Monday, 24 July 2017

Seychelles magpie robin population census on Denis Island, June 2017


Summary
A total of 76 individual Seychelles magpie robins were observed during a population census of the species on Denis Island from13-20 June 2017. Fifty seven of the robins observed were ringed and 19 were unringed.  In addition to censusing the population, 12 of the unringed robins were captured and ringed. A total of seven SMR were still unringed at the end of our time on Denis.

Introduction
Following cat Felis catus and rat Rattus rattus eradications and rehabilitation of native broadleaved woodland habitat, twenty Seychelles magpie robins Copsychus sechellarum (SMR) were introduced to Denis Island in June 2008 as part of a national recovery programme for the species (Burt et al. 2016). For the first two years post translocation the robins were supplementary fed on a daily basis, but supplementary feeding ceased in 2010. Management currently involves the provision of nest boxes, ringing new recruits to the population, and to clearing relatively small areas of fouzer taba fern Nephrolepis biserrata to improve the foraging habitat for the robins within the forested conservation zone.
The purpose of this work was to (i) estimate the current SMR population size on Denis, (ii) map approximate territory locations and identify territory occupants and (iii) ring unringed SMR with metal ID ring and an individually identifiable colour combination.

Photo: Seychelles Magpie robin (KlartjeePuttemans)

Methods
The census was undertaken by Rachel Bristol and Indira Gamatis from 13-20 June 2017. All areas of the island were searched several times for SMR. All robins seen were identified i.e. ring combination recorded, and the number and age (adult/ juvenile-based on plumage) of unringed birds was also noted. The locations of individuals and group composition (i.e. who was hanging out with who) was also recorded.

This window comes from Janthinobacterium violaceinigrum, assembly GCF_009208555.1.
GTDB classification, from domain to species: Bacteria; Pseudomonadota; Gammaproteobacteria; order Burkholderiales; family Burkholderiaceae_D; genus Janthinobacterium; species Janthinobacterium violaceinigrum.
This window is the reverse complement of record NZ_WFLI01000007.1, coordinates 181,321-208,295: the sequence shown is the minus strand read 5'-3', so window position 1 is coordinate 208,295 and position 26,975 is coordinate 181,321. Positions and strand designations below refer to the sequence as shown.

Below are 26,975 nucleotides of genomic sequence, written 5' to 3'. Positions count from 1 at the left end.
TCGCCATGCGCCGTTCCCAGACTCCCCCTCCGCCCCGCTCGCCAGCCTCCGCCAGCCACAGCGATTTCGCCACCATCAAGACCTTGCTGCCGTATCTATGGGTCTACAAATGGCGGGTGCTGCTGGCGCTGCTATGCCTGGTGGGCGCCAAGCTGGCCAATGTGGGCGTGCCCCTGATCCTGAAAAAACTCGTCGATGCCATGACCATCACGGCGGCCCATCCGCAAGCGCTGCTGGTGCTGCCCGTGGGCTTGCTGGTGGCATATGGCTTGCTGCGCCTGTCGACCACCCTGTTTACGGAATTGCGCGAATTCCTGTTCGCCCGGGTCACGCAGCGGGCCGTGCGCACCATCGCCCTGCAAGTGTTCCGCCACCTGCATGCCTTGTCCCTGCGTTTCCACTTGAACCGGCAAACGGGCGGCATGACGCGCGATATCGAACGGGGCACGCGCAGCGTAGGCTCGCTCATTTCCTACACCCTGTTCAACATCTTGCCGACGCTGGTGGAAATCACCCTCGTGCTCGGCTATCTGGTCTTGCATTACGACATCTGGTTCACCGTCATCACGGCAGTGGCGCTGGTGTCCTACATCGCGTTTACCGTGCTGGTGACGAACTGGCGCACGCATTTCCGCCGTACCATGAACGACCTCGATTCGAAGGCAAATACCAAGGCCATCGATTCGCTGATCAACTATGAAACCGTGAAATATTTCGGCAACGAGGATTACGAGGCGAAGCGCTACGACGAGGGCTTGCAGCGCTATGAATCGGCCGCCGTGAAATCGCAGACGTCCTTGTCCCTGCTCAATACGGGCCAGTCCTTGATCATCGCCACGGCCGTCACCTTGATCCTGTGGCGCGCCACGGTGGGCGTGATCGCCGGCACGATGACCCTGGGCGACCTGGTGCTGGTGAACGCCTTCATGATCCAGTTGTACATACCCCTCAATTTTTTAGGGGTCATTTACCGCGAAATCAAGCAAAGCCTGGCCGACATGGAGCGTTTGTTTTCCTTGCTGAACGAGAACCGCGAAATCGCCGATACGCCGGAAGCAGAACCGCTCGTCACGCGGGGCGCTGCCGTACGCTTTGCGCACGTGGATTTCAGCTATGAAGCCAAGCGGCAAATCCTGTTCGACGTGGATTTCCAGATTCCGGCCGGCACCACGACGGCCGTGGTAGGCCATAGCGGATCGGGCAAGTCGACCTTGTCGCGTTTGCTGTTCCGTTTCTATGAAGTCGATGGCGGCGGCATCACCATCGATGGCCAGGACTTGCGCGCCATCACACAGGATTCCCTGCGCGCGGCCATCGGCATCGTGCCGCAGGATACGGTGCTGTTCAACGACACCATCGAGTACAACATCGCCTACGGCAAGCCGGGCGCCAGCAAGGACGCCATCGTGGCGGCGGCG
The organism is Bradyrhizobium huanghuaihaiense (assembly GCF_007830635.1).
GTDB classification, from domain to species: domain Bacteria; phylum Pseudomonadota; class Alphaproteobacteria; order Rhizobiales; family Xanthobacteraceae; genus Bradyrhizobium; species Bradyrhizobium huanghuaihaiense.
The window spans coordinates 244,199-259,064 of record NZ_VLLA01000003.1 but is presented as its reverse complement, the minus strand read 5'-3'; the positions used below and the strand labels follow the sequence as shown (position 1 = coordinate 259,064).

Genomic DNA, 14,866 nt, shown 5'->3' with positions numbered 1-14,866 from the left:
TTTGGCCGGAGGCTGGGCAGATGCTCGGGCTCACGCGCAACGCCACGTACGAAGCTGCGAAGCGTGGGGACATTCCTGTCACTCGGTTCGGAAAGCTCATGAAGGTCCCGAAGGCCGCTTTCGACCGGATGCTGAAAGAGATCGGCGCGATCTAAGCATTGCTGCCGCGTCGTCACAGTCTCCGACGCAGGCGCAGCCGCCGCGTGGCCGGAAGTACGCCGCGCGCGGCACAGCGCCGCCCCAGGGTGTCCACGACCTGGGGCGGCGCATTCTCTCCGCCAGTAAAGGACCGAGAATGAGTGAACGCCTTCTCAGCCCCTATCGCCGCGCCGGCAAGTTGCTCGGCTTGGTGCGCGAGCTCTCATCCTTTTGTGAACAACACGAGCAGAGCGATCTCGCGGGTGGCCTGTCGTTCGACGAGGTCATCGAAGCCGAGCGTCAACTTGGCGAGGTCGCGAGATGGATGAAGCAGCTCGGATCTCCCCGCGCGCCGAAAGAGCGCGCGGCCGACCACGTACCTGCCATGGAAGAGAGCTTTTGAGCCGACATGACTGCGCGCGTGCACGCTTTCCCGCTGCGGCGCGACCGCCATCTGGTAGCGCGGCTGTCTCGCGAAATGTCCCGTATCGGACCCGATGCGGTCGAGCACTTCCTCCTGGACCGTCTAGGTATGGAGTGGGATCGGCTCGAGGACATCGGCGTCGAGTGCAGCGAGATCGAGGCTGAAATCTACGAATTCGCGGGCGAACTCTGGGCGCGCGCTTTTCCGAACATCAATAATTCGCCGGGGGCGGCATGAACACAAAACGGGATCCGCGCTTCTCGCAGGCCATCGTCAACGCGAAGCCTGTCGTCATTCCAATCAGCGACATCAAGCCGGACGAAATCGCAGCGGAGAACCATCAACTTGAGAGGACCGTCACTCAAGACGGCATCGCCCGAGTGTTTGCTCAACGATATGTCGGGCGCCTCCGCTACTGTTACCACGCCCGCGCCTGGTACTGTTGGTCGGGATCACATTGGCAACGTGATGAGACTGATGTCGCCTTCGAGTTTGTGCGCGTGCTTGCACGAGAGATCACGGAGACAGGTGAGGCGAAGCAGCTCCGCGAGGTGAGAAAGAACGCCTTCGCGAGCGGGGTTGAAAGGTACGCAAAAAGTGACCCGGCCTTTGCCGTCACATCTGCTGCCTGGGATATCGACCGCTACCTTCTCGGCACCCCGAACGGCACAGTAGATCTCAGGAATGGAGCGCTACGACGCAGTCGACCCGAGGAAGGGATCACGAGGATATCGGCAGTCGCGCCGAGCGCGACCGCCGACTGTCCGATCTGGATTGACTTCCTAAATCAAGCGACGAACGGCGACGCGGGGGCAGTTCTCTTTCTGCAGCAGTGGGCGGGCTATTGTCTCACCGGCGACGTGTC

Unringed robins were caught, ringed, measured and blood sampled. They were captured mostly using a spring trap baited with live termites, but also with a mist net using termites as an attractant.


Results
Population size, trend and age structure
A total of 76 magpie robins were seen on Denis during this census. Two of the original robins translocated from Fr├ęgate Island are still present. These two males are a minimum of 10 years old as both were adults at the time of translocation to Denis in June 2008. Nineteen individuals, almost all of which were juveniles, were unringed. These 19 individuals represent productivity over the past year. The population trend is increasing, see Figure 1. We are confident this census is fairly accurate, however it is possible a few individuals were undetected, therefore this population estimate of 76 confirmed individuals can be considered conservative.

Figure 1. Trend in Magpie robin population size on Denis Island from introduction in 2008 till present
(Data sources: Burt et al. 2016; Denis Island magpie robin monitoring records; Bristol & Gamatis 2017)
Ringing
Twelve robins were ringed during this census. Biometric measurements and blood samples were taken from all individuals ringed. Seven individuals were still unringed at the end of our time on Denis.

Photo: Magpie robin juvenile with new rings (R.Bristol)

Territories
Territories (location and number) appear to have changed little since the last accurate monitoring in 2016. There appear to be 18 territories on Denis each occupied by 2-6 robins. However we were not on the island for sufficient time to assign all individuals to territories with certainty, or to confirm possible shifts in territory boundaries.

Acknowledgements
Thank you as always to Green Islands Foundation (GIF) and Denis Island management for enabling this census and providing transport, accommodation and meals.

References
Bristol RM and Gamatis I (2017) Seychelles magpie robin population census on Denis Island, June 2017. Unpublished report.

Burt AJ, Gane J, Olivier I, Calabrese L, de Groene, A, Liebrick T, Marx D, Shah N (2016) The history, status and trends of the Endangered Seychelles Magpie-robin Copsychus sechellarum. Bird Conservation International 26, 505-523. doi: 10.1017/S0959270915000404.

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